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UCU calls for more universities to join fight for fair pensions

4 February 2021

UCU is calling on employers in the Universities Superannuation Scheme (USS) to join it in demanding a change of approach to the ongoing 2020 valuation of the pension scheme.

The call comes after the Oxford UCU branch and the University of Oxford wrote a joint letter to USS chief executive Bill Galvin, raising concerns over the scheme's valuation. The Oxford letter followed a similar joint letter by Cambridge UCU and the University of Cambridge. 3,874 people have also signed a letter of complaint to USS.

UCU welcomed the approach taken by both universities and said more employers should work with their local UCU branches to challenge USS's approach.

The letters from Oxford and Cambridge echo UCU's previously stated concerns over USS's valuation approach. The union has criticised USS for cherry-picking recommendations from a Joint Expert Panel (JEP) which was set up by UCU and employer representative Universities UK after unprecedented levels of strike action over detrimental changes to USS in 2018.

Other concerns raised over the valuation include an underappreciation of the strength of the employer covenant and contribution increases which are pricing low paid members out of the scheme.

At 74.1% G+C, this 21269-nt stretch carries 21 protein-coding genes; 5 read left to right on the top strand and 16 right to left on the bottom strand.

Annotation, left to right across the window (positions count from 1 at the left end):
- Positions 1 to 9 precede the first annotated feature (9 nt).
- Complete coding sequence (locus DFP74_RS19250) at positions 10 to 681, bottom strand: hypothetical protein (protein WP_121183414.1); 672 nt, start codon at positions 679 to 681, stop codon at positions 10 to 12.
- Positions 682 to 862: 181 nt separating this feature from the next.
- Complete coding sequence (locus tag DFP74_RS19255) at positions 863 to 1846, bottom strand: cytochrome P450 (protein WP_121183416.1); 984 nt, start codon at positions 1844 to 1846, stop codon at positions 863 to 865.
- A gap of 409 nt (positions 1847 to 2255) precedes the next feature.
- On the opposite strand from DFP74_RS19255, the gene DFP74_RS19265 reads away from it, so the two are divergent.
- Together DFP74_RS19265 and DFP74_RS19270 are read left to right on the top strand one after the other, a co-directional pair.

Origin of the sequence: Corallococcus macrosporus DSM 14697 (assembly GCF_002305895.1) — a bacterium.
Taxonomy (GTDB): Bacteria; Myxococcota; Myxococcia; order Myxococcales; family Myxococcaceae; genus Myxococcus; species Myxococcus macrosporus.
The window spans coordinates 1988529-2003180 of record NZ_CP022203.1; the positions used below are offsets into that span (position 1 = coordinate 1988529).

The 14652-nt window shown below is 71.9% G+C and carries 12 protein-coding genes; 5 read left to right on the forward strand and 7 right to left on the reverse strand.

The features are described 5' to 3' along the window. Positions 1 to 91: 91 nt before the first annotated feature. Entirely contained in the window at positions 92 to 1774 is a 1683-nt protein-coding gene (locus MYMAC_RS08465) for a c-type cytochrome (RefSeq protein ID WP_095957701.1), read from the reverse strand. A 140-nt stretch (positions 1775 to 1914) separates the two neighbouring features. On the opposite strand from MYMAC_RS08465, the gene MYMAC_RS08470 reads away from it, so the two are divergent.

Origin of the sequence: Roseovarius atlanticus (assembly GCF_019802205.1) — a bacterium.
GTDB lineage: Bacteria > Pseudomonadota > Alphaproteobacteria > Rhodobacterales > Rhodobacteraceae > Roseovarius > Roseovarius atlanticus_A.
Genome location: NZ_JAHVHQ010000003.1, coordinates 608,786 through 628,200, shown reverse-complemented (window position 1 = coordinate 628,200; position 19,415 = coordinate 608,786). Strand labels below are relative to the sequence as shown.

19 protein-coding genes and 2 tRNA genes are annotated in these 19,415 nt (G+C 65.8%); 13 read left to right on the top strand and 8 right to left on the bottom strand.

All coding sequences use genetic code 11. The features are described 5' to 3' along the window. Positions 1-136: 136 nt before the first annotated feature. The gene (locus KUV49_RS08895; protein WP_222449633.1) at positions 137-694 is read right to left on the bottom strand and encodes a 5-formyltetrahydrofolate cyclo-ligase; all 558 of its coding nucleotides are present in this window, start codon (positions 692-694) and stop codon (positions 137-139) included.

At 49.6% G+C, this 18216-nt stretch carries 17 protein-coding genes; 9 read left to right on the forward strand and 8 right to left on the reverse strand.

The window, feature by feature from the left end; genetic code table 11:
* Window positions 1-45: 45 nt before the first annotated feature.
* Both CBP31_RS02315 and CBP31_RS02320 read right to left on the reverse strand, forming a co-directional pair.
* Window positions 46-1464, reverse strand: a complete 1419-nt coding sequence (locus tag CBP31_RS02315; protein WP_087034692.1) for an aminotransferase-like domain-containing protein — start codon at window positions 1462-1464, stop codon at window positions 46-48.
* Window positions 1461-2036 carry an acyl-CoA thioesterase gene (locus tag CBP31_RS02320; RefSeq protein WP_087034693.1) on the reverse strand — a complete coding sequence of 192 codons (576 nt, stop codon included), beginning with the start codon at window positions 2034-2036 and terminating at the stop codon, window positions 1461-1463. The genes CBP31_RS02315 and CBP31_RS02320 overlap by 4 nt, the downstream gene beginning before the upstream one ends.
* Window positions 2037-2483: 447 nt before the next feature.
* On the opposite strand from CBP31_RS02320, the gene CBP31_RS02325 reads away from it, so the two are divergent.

UCU general secretary Jo Grady said: 'We have no confidence in the approach USS has taken in valuing university staff pension pots and Oxford and Cambridge universities are right to join with their respective UCU branches in raising the alarm. These are two very large institutions with a huge share of the scheme's liabilities and we expect USS to take their criticisms seriously. We also want to see other universities engaging with their UCU branches and demanding improvements to the 2020 valuation before it is too late.

'Even after the biggest wave of strike action in higher education, and the creation of the JEP, USS continues to rely on flawed assumptions that underestimate the strength of the scheme and the higher education sector. UCU members are not willing to stump up even more of their wages because the scheme is being undervalued. Universities must join us in pressuring USS to act before more members are forced to drop out or suffer cuts to their benefits in retirement.'

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